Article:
”It starts with my father — he was a pagan, intelligent, gifted, and an “alpha dog.” He was recruited at different times for the general manager position at three of Chicago’s largest automobile agencies. Finally, the US government sought him out to run one of the largest US Army motor pools in Germany. Unfortunately, before he could get to Germany, he became sick with pancreatic cancer and was sent home to die.

”Then later, from the lowest emotional state to the highest, a friend introduced him to the claims of Jesus in the Bible. He humbly believed that Jesus was the Son of God and died in his place so that he could live forever in paradise in the presence of the Son of God — to see his face, to walk and talk with Him.”

The key phrase here is “from the lowest emotional state to the highest”. People are Christians, Muslims, Mormons, Jehovah’s Witnesses, etc. for one of two reasons. Either they were indoctrinated into it from birth, or they converted at their lowest point.

People generally are not in good mental shape during the lowest points of their lives, and not in a position to make sound decisions. This is deliberately exploited by prison ministries, the religious element of Alcoholics Anonymous, third world mission trips, etc.

”My dad used to walk around our small town telling his friends that they were “looking at a dead man walking.”

A couple of years later I flew from California to the Chicago area because “the end” was near. As I walked into his room, he saw me, his face lit up and he said to me with the glee of a child on Christmas morning, “I’m ready. I’m ready!”

(A Wow Moment) This was antithetical to the experiences of most people around death. The Bible says, “death is the last great enemy.”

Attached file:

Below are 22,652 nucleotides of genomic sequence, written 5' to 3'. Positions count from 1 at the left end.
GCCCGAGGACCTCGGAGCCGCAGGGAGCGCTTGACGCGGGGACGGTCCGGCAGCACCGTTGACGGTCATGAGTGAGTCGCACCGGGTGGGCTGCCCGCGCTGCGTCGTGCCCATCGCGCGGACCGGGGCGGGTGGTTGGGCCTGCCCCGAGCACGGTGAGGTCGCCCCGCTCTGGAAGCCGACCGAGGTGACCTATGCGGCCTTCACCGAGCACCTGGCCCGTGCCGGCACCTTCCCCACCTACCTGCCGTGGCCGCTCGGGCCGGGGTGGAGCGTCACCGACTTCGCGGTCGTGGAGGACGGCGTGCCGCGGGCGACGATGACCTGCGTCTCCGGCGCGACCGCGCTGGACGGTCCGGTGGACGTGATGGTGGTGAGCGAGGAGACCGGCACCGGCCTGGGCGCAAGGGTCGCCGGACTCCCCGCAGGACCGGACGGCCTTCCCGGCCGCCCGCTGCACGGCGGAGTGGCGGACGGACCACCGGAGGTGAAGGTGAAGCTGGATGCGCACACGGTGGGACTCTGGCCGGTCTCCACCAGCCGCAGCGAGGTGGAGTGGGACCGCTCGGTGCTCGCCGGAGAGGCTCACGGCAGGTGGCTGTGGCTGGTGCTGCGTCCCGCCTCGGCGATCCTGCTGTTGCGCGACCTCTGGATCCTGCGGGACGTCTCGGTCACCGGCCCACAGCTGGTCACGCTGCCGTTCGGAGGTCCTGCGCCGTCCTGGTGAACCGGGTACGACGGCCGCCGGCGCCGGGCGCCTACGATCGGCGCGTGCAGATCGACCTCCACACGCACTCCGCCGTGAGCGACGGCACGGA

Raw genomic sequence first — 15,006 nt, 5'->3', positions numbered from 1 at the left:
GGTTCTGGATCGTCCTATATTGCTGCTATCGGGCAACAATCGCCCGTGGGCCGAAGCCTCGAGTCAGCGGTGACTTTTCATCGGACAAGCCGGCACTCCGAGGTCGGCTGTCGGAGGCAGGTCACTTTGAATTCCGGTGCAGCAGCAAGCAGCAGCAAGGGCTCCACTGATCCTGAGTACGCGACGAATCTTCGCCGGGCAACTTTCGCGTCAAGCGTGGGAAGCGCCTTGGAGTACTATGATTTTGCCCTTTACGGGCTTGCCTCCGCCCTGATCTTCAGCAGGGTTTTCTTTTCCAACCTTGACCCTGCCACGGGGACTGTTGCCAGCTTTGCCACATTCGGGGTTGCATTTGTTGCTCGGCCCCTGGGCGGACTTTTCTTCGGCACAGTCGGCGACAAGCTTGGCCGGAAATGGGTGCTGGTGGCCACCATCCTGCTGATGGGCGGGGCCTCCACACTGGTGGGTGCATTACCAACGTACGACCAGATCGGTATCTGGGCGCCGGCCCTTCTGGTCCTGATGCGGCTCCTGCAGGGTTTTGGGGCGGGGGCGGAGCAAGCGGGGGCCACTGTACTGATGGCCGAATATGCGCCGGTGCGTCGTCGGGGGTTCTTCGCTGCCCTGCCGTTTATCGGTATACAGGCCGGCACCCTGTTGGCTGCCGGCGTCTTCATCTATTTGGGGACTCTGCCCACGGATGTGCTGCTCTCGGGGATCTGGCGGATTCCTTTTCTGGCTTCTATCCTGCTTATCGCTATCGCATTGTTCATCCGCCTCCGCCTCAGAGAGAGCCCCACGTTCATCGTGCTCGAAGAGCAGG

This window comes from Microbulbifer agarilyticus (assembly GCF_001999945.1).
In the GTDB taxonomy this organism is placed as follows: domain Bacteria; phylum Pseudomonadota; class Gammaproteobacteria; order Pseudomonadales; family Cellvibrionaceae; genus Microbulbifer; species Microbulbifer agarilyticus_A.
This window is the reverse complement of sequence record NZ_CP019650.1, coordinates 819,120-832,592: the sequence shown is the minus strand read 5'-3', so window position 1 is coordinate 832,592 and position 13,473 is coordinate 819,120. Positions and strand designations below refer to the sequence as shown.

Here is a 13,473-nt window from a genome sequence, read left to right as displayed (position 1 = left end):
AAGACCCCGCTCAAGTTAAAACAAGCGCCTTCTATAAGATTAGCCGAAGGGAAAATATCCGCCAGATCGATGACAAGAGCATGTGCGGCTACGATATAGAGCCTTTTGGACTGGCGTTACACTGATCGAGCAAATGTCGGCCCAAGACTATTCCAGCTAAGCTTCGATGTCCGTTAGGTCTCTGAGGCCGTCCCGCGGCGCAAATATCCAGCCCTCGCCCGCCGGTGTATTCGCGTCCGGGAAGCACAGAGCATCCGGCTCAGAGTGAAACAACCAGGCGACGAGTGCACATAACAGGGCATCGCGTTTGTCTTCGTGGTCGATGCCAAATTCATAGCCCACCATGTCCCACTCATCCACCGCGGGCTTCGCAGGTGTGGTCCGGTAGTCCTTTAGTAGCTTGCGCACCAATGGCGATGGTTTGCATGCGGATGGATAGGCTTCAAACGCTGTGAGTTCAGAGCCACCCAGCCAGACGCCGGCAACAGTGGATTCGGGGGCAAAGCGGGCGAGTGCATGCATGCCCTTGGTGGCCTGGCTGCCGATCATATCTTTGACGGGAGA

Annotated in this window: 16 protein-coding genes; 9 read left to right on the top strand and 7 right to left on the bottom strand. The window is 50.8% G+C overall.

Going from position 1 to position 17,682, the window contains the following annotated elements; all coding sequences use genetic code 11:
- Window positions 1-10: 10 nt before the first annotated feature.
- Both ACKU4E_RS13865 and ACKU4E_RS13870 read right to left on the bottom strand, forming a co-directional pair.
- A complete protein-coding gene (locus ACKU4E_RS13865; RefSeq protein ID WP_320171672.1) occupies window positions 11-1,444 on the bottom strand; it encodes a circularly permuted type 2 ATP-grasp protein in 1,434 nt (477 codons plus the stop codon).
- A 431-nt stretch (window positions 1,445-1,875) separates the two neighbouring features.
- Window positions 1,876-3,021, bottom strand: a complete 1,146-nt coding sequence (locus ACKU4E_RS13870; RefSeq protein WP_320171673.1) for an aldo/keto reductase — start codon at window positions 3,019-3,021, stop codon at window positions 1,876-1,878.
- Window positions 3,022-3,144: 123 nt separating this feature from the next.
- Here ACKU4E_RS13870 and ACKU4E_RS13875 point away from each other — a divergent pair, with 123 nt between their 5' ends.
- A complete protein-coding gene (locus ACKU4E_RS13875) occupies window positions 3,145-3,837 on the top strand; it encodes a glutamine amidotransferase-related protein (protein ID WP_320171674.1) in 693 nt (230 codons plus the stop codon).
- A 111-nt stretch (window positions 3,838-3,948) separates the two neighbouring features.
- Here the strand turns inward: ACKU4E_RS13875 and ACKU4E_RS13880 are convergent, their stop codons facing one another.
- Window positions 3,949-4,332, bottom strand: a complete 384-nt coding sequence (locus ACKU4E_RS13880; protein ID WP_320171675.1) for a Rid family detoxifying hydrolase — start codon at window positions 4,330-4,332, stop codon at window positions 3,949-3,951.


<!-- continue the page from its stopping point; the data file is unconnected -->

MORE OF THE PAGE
Makes sense that this would convince you of the emotional value of belief that death is not the end, but so far I don’t see how that bolsters the credibility of foundational Biblical claims in the factual sense.

In fact you do not offer such information anywhere in this post, just a series of personal anecdotes consisting of times when you had close calls but got lucky, then attributing these lucky breaks to divine providence while not listing the times you weren’t so lucky because they do not support that narrative.

As I laid there in and among the granite boulders, I noticed that I was in a comfortable position. I was laying on my back, my head resting on a rock. I started moving all of my extremities and everything worked. I looked at my left wrist and noticed that my watch with its leather band was missing but there were no scratches or cuts on my arm. The watch was just gone.

(A Wow Moment) “I will never leave you nor forsake you.” “Persons update their prior beliefs as new evidence becomes available….” “Angels…are sent to help those who will receive salvation.”

If I’m interpreting your intended meaning correctly, you believe Yahweh supernaturally prevented injury in this case. Intense relief following a lucky break can compromise reasoning for sure, but consider this: Eleven million people, most of them innocent, including wives, mothers, the elderly and children, were gassed, incinerated experimented upon, shot dead and buried in mass graves during the holocaust.